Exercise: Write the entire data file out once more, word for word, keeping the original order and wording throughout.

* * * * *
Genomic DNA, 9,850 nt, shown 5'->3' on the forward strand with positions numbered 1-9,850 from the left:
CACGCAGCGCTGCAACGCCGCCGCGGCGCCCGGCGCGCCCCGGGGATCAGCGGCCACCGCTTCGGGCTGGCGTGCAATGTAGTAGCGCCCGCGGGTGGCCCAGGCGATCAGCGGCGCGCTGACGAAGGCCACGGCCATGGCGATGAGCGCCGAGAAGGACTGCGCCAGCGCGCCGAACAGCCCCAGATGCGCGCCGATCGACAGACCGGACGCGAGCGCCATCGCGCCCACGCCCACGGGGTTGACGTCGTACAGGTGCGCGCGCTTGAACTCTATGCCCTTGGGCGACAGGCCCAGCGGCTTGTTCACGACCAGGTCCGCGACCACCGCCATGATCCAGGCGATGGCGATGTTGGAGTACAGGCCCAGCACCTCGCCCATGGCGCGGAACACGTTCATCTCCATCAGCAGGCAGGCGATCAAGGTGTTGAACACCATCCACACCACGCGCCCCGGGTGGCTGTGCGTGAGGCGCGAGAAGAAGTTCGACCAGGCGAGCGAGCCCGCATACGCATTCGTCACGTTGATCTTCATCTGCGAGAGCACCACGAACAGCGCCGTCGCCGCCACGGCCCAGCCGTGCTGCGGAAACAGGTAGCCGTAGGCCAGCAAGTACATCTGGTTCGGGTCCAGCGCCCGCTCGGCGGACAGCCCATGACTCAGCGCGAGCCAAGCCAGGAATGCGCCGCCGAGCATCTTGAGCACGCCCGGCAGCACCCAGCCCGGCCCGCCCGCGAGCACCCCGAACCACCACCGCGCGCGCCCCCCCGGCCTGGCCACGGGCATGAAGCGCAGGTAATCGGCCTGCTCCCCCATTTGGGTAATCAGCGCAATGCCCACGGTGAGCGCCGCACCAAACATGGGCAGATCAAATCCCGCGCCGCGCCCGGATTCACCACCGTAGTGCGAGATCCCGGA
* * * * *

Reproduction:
Genomic DNA, 9,850 nt, shown 5'->3' on the forward strand with positions numbered 1-9,850 from the left:
CACGCAGCGCTGCAACGCCGCCGCGGCGCCCGGCGCGCCCCGGGGATCAGCGGCCACCGCTTCGGGCTGGCGTGCAATGTAGTAGCGCCCGCGGGTGGCCCAGGCGATCAGCGGCGCGCTGACGAAGGCCACGGCCATGGCGATGAGCGCCGAGAAGGACTGCGCCAGCGCGCCGAACAGCCCCAGATGCGCGCCGATCGACAGACCGGACGCGAGCGCCATCGCGCCCACGCCCACGGGGTTGACGTCGTACAGGTGCGCGCGCTTGAACTCTATGCCCTTGGGCGACAGGCCCAGCGGCTTGTTCACGACCAGGTCCGCGACCACCGCCATGATCCAGGCGATGGCGATGTTGGAGTACAGGCCCAGCACCTCGCCCATGGCGCGGAACACGTTCATCTCCATCAGCAGGCAGGCGATCAAGGTGTTGAACACCATCCACACCACGCGCCCCGGGTGGCTGTGCGTGAGGCGCGAGAAGAAGTTCGACCAGGCGAGCGAGCCCGCATACGCATTCGTCACGTTGATCTTCATCTGCGAGAGCACCACGAACAGCGCCGTCGCCGCCACGGCCCAGCCGTGCTGCGGAAACAGGTAGCCGTAGGCCAGCAAGTACATCTGGTTCGGGTCCAGCGCCCGCTCGGCGGACAGCCCATGACTCAGCGCGAGCCAAGCCAGGAATGCGCCGCCGAGCATCTTGAGCACGCCCGGCAGCACCCAGCCCGGCCCGCCCGCGAGCACCCCGAACCACCACCGCGCGCGCCCCCCCGGCCTGGCCACGGGCATGAAGCGCAGGTAATCGGCCTGCTCCCCCATTTGGGTAATCAGCGCAATGCCCACGGTGAGCGCCGCACCAAACATGGGCAGATCAAATCCCGCGCCGCGCCCGGATTCACCACCGTAGTGCGAGATCCCGGA